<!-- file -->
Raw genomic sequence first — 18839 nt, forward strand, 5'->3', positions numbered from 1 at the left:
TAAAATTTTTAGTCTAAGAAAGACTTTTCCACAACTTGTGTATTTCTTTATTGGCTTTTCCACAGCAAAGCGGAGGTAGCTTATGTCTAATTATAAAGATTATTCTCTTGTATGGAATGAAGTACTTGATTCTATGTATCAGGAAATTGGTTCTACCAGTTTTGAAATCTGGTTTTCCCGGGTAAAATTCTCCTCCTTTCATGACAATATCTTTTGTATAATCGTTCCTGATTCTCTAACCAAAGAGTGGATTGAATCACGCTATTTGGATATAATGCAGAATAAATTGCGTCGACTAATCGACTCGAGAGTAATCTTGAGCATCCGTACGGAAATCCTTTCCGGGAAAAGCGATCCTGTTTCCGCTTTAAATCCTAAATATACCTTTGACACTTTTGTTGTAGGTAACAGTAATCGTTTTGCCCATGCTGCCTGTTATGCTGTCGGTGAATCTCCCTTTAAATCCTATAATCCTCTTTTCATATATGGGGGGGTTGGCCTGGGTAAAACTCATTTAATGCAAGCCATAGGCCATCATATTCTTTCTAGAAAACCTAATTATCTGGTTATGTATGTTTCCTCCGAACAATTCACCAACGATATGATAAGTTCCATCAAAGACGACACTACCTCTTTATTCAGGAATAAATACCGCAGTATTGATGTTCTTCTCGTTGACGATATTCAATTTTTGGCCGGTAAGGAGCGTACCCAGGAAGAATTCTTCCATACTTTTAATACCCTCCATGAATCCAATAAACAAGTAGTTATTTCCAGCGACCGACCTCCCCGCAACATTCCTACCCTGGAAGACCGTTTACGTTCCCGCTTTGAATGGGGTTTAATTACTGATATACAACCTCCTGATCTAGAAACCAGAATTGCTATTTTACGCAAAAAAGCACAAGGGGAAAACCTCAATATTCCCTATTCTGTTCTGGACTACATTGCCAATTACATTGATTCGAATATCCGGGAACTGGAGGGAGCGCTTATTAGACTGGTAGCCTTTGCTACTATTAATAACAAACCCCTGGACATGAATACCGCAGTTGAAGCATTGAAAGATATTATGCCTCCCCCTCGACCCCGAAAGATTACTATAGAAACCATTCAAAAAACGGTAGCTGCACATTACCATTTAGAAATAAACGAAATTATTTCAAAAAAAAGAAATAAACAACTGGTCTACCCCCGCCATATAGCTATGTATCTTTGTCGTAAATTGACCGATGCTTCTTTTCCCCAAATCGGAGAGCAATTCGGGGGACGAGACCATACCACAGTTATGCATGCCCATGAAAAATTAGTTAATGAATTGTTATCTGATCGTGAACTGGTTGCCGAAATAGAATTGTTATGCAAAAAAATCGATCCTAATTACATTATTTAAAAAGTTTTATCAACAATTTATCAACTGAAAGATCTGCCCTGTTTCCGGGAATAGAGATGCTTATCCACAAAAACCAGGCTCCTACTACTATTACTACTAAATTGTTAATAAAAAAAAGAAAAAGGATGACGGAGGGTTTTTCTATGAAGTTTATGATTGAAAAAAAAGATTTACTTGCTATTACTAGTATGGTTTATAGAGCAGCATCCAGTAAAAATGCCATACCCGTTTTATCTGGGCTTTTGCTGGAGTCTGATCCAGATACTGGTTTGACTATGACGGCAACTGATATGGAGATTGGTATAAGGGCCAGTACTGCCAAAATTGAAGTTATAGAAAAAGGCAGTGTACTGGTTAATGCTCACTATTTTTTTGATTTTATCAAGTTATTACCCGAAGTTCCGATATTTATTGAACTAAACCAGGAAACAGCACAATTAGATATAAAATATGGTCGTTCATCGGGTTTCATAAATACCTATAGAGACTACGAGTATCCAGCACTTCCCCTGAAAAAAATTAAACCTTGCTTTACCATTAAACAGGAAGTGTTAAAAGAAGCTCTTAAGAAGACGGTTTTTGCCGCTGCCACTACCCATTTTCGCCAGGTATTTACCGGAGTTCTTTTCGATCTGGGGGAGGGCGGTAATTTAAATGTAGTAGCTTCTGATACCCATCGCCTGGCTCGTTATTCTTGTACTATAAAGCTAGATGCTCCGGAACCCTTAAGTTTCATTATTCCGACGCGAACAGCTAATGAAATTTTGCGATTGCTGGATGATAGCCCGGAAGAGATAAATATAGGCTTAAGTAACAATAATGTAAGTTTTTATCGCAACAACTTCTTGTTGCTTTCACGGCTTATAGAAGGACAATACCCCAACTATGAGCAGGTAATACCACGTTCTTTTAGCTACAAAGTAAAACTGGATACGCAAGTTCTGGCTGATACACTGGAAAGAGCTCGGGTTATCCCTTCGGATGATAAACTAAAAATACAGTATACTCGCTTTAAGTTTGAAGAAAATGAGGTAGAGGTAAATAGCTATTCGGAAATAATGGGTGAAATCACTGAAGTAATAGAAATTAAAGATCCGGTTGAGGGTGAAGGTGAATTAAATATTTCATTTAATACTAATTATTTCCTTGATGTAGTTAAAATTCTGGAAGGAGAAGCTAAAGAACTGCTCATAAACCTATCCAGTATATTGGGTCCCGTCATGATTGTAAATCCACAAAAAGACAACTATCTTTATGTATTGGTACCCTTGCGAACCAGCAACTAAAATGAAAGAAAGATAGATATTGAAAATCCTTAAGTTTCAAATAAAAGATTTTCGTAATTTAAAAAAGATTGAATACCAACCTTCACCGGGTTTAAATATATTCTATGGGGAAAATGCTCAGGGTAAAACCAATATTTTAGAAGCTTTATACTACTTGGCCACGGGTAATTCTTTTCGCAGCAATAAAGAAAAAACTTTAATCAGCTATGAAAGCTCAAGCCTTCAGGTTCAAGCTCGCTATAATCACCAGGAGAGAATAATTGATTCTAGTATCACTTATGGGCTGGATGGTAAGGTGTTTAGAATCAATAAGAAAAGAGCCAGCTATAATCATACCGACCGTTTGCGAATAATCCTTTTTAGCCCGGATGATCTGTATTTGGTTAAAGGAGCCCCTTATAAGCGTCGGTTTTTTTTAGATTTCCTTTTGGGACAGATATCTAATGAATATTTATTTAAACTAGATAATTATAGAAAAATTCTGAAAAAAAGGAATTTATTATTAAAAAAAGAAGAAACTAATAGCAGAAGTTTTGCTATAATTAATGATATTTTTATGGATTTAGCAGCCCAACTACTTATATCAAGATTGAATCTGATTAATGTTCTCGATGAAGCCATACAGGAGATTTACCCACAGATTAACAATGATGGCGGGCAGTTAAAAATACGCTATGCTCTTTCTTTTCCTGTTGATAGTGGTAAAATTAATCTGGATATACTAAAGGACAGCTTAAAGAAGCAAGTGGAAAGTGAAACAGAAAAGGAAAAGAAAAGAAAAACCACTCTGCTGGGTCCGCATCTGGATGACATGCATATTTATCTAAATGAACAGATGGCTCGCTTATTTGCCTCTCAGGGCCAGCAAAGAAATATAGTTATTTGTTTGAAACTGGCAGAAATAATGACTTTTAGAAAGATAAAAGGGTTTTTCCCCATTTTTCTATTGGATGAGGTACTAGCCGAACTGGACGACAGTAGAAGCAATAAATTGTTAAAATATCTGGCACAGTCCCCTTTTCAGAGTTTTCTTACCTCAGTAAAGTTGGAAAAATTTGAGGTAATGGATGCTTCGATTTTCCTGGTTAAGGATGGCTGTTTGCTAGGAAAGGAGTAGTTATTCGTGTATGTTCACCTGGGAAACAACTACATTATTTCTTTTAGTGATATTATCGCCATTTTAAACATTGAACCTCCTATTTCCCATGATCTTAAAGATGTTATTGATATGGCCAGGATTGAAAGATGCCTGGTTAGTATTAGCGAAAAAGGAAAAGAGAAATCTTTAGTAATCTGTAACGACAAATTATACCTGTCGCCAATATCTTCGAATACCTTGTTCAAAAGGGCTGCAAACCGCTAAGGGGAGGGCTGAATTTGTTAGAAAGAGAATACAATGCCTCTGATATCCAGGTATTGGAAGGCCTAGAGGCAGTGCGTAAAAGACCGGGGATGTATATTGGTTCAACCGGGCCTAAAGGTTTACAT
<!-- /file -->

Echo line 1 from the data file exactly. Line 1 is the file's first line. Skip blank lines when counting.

Raw genomic sequence first — 18839 nt, forward strand, 5'->3', positions numbered from 1 at the left: